Thursday, September 9, 2010

Apple Rants

I first played with an Apple computer in the early '80s at a local computer store. My next experience was with a Macintosh an employer purchased to play on. Over the years, I've worked on mini-computers, S-100 based computers, PCs with various versions of DOS, Unix and Windows. Despite friendly jabs I may give friends, I don't really consider myself a computer or operating system bigot. I've watched the maturing of Apple computers from the side-lines, fairly impressed by the changes I've seen over the last 10 or so years. I have a number of friends who are Mac fans and have observed the improvements over their shoulders. I saw a lot of Apples as Windows machines at a recent Microsoft conference. More than once I've heard that the MacBook was the best Windows laptop around.

Given all this, when I recently needed to get a new computer I decided to take the plunge and get a MacBook Pro. I was pretty excited to get something so different than my usual fare. It arrived last week and I've spent the better part of the weekend and last couple days configuring it and a new Windows server I got at the same time. Overall, I really like it. The hardware design, the look and feel, the fit and finish are superb. It feels really solid. It feels like a BMW or Mercedes compared to the Dell's Chevy or Ford feel. As good as the hardware is, the operating system software doesn't seem to match up. The following paragraphs rant about some of the issues I have with it.

The biggest issue has to be the Copy/Cut/Paste key mappings. Why are they different than Windows and Linux? What was the reasoning that said they should do something different from the rest of the industry that has no real value? To be different? In my opinion, this is a major impediment to people new to OS X feeling comfortable with it. On SuperUser.com I did find a hint to be able to remap the keys, so they now work as I expect. I wonder though how many people just put up with it as frustrated users.[1]

The next issues seems like a huge anachronism. Circa 1985, before windowing PC operating systems had multi-tasking, each application took over the screen. In those days, putting the Menu bar at the top of screen made sense. However, as soon as you could have more than one application open at a time and visible on screen, basic user experience guidelines dictate the menu bar should be with the window it controls, not at the top of the screen. Given their big emphasis on design in some areas, why Apple thinks violating basic user design principles of keeping similar functions close to where they're used as it relates to the menu bar completely escapes me.[2]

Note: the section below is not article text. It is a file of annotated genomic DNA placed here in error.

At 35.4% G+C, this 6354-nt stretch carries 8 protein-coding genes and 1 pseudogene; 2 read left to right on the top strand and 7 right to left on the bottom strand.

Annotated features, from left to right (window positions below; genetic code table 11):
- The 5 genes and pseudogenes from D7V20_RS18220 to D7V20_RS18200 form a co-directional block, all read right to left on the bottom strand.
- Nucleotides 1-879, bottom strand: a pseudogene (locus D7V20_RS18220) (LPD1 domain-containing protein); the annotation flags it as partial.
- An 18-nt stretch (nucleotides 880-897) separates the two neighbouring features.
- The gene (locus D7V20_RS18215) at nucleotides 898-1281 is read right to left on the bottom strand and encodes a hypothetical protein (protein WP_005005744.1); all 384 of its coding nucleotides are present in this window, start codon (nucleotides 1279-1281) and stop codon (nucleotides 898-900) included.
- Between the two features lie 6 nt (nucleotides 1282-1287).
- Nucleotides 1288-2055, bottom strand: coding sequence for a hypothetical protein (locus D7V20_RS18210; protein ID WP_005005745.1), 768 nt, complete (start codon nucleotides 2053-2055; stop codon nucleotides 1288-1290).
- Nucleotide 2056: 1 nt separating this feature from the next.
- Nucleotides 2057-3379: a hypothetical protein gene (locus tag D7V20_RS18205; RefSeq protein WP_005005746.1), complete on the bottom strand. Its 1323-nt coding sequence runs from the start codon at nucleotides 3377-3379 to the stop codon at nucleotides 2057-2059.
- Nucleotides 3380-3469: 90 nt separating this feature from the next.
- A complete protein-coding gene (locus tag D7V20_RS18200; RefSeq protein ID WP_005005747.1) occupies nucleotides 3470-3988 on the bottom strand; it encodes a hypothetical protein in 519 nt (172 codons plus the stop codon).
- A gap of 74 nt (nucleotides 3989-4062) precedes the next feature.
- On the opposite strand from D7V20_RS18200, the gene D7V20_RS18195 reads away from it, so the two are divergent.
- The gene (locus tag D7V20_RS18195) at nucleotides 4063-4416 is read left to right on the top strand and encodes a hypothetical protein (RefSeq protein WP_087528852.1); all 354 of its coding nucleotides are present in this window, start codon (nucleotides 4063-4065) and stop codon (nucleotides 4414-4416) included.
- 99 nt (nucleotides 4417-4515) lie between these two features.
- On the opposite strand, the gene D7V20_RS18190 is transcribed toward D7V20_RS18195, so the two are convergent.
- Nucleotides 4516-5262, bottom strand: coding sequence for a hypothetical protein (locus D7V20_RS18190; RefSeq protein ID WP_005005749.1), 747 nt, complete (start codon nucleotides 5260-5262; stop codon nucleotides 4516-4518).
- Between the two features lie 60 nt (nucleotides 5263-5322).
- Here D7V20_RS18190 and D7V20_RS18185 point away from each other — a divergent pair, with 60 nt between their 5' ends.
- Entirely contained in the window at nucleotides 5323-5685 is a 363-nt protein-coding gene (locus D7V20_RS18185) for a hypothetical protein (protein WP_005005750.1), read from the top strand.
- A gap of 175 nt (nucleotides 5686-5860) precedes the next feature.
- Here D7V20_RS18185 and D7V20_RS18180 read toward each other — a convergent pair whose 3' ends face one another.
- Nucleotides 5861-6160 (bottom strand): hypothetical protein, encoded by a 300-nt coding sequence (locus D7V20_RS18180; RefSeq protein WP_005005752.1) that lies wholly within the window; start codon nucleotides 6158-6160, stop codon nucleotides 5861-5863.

Microsoft has used the SMB protocol for computer discovery and file sharing for a long time. It has become the defacto standard. I find it incredible that there is no way to browse the network and find computers dynamically on the Mac. It seems one can only connect to a networked computer if you already know the name. And to connect to it you have to use a fairly cryptic "smb://computer_name:139" syntax. Really? ... Really? Linux has "just worked" in this regard for many years. And it's worked overall better than Windows itself has. It's about time Apple caught up to the real world.

Finally, Snow Leopard just seems less stable than Linux and Windows have in a long time. Its stability feels like Windows did for the Windows 95 release. Several times in last couple days things have gotten wonky that were fixed by rebooting. A number of times when this happened, shutdown didn't work. It just hung after clearing the screen; I had to power down by holding the power button until it powered off. I can't remember the last time that happened on a Windows or Linux box.

Given all these rants, I don't want to give the impression I don't like my new machine. It is speedy. It is solid physically. And really, overall, I haven't had a ton of problems. Perhaps the problems I have had are more remarkable and obvious given the cleanness of the rest of the system. I'm not yet ready to do as some have and install something else as the base operating system and run OS X in a virtual machine.

2. See "The Structure Principle" at Principles of User Interface Design. Many people talk about this principle such as this one and this one.
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